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CIA torture architect breaks silence to defend ‘enhanced interrogation’

Posted on April 19th, 2014 at 15:42 by John Sinteur in category: News

[Quote]:

In an uncompromising and wide-ranging interview with the Guardian, his first public remarks since he was linked to the program in 2007, James Mitchell was dismissive of a Senate intelligence committee report on CIA torture in which he features, and which is currently at the heart of an intense row between legislators and the agency.

The committee’s report found that the interrogation techniques devised by Mitchell, a retired air force psychologist, were far more brutal than disclosed at the time, and did not yield useful intelligence. These included waterboarding, stress positions, sleep deprivation for days at a time, confinement in a box and being slammed into walls.

But Mitchell, who was reported to have personally waterboarded accused 9/11 mastermind Khalid Sheikh Mohammed, remains unrepentant. “The people on the ground did the best they could with the way they understood the law at the time,” he said. “You can’t ask someone to put their life on the line and think and make a decision without the benefit of hindsight and then eviscerate them in the press 10 years later.”

You want some hindsight? How about this?

[Quote]:

In 1947, the U.S. charged a Japanese officer, Yukio Asano, with war crimes for waterboarding a U.S. civilian. Asano was sentenced to 15 years of hard labor.


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  1. The only surprise would be if he were to repent.

A Better Way to Say Sorry

Posted on April 19th, 2014 at 10:15 by John Sinteur in category: awesome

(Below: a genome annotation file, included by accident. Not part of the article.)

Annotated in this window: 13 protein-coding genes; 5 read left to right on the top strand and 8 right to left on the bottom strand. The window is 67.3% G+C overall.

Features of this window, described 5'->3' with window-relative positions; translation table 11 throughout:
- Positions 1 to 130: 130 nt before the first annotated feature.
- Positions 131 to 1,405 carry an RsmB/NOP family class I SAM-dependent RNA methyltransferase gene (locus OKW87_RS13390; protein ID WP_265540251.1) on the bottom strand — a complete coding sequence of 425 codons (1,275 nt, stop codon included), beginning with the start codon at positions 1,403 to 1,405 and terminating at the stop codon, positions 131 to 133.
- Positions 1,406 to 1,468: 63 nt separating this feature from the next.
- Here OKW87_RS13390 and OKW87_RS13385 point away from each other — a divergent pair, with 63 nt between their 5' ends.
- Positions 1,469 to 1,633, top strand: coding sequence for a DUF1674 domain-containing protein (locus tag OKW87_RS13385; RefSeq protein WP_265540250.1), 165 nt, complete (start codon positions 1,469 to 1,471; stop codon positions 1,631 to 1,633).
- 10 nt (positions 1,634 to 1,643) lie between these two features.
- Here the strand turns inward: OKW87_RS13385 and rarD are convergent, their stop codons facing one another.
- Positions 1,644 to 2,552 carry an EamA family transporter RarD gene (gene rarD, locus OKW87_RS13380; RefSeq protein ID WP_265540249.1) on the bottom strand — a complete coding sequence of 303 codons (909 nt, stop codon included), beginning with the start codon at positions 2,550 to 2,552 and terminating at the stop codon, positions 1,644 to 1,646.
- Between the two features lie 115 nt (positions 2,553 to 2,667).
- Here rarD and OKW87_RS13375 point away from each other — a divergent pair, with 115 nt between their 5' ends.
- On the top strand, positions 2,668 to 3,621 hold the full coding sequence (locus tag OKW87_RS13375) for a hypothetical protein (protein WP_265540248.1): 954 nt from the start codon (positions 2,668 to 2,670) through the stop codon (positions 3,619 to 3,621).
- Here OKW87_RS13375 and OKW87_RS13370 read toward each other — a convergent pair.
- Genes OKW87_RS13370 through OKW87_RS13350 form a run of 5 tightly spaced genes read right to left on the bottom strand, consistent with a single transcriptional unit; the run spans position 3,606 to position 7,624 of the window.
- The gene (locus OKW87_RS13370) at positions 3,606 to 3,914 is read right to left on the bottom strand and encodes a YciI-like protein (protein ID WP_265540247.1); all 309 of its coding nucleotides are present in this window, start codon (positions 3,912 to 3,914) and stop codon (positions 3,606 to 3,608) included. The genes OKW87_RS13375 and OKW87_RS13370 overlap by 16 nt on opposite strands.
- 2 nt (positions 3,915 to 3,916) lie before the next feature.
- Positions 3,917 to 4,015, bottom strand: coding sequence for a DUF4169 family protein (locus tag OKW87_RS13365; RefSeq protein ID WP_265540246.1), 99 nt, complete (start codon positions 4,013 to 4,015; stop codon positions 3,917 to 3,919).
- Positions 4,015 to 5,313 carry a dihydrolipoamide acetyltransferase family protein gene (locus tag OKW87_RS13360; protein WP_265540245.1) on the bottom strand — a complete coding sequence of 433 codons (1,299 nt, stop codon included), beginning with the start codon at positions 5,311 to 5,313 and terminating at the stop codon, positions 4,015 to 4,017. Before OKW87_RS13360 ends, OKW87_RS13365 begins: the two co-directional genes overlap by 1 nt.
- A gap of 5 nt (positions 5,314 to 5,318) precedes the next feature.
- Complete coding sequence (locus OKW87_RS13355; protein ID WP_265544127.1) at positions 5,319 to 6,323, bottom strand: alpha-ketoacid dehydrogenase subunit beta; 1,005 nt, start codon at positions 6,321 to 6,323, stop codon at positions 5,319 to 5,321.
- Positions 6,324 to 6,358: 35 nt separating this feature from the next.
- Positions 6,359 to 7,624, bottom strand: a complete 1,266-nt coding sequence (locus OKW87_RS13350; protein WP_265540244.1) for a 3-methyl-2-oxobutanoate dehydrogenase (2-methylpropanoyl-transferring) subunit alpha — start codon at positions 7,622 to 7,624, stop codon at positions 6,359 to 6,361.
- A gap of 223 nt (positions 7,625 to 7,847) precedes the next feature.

[Quote]:

I’m sorry for…

This is wrong because…

In the future, I will…

Will you forgive me?


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HMRC to sell taxpayers’ financial data

Posted on April 19th, 2014 at 9:26 by John Sinteur in category: Privacy

[Quote]:

The personal financial data of millions of taxpayers could be sold to private firms under laws being drawn up by HM Revenue & Customs in a move branded “dangerous” by tax professionals and “borderline insane” by a senior Conservative MP.

Despite fears that it could jeopardise the principle of taxpayer confidentiality, the legislation would allow HMRC to release anonymised tax data to third parties including companies, researchers and public bodies where there is a public benefit. According to HMRC documents, officials are examining “charging options”.

The government insists that there will be suitable safeguards on personal data. But the plans, being overseen by the Treasury minister David Gauke, are likely to provoke serious worries among privacy campaigners and MPs in the wake of public concern about the government’s Care.data scheme – a plan to share “anonymised” medical records with third parties.

The Care.data initiative has now been suspended for six months over fears that people could be identified from the supposedly anonymous data, which turned out to contain postcodes, dates of birth, NHS numbers, ethnicity and gender.

HMRC’s chequered record on data is likely to come under scrutiny given historical scandals involving the loss of personal information about 25 million child benefit claimants and 15,000 bank customers.


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Comments:

  1. This is just so stupid that anyone from the minister down at least 2 or 3 levels should be given their walking papers immediately!

  2. This sounds like a protection racket run by Dinsdale Piranha.